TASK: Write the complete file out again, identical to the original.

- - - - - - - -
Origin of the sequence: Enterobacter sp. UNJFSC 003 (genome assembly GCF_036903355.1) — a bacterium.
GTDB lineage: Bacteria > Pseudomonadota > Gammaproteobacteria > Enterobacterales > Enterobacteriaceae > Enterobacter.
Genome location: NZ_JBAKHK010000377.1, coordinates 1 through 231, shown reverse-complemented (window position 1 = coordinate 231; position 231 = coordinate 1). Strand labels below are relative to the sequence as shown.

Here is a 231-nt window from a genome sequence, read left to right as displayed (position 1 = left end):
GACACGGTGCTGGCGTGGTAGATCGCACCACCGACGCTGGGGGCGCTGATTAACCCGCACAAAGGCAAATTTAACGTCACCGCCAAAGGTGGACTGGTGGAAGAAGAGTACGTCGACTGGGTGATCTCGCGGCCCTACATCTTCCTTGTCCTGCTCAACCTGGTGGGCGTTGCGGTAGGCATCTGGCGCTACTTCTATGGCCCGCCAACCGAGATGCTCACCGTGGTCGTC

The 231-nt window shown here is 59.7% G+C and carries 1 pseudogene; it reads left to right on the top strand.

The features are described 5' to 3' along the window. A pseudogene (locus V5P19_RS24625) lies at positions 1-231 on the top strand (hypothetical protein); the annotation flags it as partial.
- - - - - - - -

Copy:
Origin of the sequence: Enterobacter sp. UNJFSC 003 (genome assembly GCF_036903355.1) — a bacterium.
GTDB lineage: Bacteria > Pseudomonadota > Gammaproteobacteria > Enterobacterales > Enterobacteriaceae > Enterobacter.
Genome location: NZ_JBAKHK010000377.1, coordinates 1 through 231, shown reverse-complemented (window position 1 = coordinate 231; position 231 = coordinate 1). Strand labels below are relative to the sequence as shown.

Here is a 231-nt window from a genome sequence, read left to right as displayed (position 1 = left end):
GACACGGTGCTGGCGTGGTAGATCGCACCACCGACGCTGGGGGCGCTGATTAACCCGCACAAAGGCAAATTTAACGTCACCGCCAAAGGTGGACTGGTGGAAGAAGAGTACGTCGACTGGGTGATCTCGCGGCCCTACATCTTCCTTGTCCTGCTCAACCTGGTGGGCGTTGCGGTAGGCATCTGGCGCTACTTCTATGGCCCGCCAACCGAGATGCTCACCGTGGTCGTC

The 231-nt window shown here is 59.7% G+C and carries 1 pseudogene; it reads left to right on the top strand.

The features are described 5' to 3' along the window. A pseudogene (locus V5P19_RS24625) lies at positions 1-231 on the top strand (hypothetical protein); the annotation flags it as partial.